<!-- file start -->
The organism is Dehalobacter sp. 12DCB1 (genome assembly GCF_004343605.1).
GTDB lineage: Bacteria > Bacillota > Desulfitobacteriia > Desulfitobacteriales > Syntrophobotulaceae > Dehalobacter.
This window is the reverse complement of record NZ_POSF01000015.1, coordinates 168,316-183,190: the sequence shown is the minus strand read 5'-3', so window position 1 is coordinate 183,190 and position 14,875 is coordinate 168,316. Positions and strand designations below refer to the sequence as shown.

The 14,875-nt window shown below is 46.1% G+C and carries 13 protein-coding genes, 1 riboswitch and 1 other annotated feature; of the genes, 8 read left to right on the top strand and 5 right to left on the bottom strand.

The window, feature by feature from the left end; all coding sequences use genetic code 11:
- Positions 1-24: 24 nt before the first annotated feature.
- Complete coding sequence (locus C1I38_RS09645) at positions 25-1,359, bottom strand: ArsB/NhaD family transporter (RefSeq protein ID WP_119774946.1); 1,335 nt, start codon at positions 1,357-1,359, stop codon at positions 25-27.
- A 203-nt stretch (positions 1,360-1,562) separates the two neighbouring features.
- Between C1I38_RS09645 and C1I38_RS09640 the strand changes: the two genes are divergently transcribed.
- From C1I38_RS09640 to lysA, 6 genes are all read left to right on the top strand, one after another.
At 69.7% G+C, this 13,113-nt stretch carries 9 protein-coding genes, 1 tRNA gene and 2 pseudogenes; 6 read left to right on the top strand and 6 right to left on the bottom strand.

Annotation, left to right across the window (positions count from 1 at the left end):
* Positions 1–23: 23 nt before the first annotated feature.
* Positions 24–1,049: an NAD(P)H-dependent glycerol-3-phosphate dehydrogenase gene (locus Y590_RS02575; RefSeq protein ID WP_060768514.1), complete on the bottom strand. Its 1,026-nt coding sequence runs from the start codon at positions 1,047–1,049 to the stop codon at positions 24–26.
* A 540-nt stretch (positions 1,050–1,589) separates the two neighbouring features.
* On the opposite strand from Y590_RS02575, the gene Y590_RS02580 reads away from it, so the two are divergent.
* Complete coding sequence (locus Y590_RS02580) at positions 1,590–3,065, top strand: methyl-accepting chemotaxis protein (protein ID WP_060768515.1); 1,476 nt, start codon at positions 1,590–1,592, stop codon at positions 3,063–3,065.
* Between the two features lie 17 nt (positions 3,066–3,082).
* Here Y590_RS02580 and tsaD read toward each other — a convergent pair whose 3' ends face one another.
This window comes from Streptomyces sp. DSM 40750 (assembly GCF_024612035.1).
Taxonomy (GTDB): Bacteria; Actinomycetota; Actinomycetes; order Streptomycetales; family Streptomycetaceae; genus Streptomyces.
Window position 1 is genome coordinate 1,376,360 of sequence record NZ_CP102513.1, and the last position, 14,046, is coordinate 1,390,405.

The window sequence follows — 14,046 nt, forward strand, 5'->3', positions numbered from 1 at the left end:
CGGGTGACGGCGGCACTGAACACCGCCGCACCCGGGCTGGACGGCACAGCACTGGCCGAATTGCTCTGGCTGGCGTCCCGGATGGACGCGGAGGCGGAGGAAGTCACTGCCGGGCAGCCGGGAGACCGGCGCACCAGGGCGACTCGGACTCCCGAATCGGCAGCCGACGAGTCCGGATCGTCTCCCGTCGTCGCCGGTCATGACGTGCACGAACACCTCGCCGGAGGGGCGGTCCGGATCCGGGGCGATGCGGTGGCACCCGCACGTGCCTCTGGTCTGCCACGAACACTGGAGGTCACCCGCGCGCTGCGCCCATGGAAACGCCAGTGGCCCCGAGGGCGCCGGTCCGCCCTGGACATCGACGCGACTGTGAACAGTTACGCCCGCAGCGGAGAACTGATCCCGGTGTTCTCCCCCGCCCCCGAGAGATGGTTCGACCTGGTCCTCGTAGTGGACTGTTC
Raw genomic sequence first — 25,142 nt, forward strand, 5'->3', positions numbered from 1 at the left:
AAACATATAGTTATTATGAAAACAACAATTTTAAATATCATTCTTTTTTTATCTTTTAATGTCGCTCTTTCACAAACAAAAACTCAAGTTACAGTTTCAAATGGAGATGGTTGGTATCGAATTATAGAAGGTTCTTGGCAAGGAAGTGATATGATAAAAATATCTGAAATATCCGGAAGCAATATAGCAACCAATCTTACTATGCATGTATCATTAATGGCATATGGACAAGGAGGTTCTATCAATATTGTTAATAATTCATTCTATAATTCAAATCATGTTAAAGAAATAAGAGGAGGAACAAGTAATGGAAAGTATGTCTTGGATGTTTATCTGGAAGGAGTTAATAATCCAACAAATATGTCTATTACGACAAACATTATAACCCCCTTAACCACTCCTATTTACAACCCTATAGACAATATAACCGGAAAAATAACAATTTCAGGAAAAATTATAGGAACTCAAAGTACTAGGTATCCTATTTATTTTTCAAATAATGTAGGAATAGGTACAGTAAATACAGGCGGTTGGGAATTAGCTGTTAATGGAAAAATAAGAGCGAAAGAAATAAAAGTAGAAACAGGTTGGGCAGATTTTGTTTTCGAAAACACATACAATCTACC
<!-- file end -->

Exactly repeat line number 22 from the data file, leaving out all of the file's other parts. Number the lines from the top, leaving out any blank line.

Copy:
Window position 1 is genome coordinate 1,376,360 of sequence record NZ_CP102513.1, and the last position, 14,046, is coordinate 1,390,405.